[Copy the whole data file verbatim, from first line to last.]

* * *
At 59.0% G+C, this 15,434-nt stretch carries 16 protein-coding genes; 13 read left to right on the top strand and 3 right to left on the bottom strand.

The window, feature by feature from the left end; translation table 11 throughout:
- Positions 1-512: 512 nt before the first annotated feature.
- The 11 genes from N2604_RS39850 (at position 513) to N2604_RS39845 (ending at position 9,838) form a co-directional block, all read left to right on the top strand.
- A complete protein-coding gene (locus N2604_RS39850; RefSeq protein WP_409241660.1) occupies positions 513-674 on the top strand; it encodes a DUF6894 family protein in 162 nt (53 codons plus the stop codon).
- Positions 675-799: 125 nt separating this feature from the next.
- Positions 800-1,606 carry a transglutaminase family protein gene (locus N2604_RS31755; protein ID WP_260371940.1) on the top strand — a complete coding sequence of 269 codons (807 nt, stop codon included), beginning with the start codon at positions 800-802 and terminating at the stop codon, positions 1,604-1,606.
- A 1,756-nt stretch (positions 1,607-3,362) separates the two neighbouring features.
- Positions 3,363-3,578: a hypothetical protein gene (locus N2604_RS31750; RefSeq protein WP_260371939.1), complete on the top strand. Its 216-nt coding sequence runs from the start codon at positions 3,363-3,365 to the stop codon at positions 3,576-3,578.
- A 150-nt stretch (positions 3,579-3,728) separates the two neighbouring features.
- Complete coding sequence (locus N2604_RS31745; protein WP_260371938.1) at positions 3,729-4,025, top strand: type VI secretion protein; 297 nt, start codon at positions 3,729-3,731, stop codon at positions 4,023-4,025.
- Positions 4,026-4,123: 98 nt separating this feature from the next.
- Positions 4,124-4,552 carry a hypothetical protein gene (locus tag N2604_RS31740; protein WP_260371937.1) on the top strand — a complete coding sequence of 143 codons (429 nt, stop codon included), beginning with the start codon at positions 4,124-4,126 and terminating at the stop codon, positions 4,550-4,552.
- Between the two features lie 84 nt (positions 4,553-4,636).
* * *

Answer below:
At 59.0% G+C, this 15,434-nt stretch carries 16 protein-coding genes; 13 read left to right on the top strand and 3 right to left on the bottom strand.

The window, feature by feature from the left end; translation table 11 throughout:
- Positions 1-512: 512 nt before the first annotated feature.
- The 11 genes from N2604_RS39850 (at position 513) to N2604_RS39845 (ending at position 9,838) form a co-directional block, all read left to right on the top strand.
- A complete protein-coding gene (locus N2604_RS39850; RefSeq protein WP_409241660.1) occupies positions 513-674 on the top strand; it encodes a DUF6894 family protein in 162 nt (53 codons plus the stop codon).
- Positions 675-799: 125 nt separating this feature from the next.
- Positions 800-1,606 carry a transglutaminase family protein gene (locus N2604_RS31755; protein ID WP_260371940.1) on the top strand — a complete coding sequence of 269 codons (807 nt, stop codon included), beginning with the start codon at positions 800-802 and terminating at the stop codon, positions 1,604-1,606.
- A 1,756-nt stretch (positions 1,607-3,362) separates the two neighbouring features.
- Positions 3,363-3,578: a hypothetical protein gene (locus N2604_RS31750; RefSeq protein WP_260371939.1), complete on the top strand. Its 216-nt coding sequence runs from the start codon at positions 3,363-3,365 to the stop codon at positions 3,576-3,578.
- A 150-nt stretch (positions 3,579-3,728) separates the two neighbouring features.
- Complete coding sequence (locus N2604_RS31745; protein WP_260371938.1) at positions 3,729-4,025, top strand: type VI secretion protein; 297 nt, start codon at positions 3,729-3,731, stop codon at positions 4,023-4,025.
- Positions 4,026-4,123: 98 nt separating this feature from the next.
- Positions 4,124-4,552 carry a hypothetical protein gene (locus tag N2604_RS31740; protein WP_260371937.1) on the top strand — a complete coding sequence of 143 codons (429 nt, stop codon included), beginning with the start codon at positions 4,124-4,126 and terminating at the stop codon, positions 4,550-4,552.
- Between the two features lie 84 nt (positions 4,553-4,636).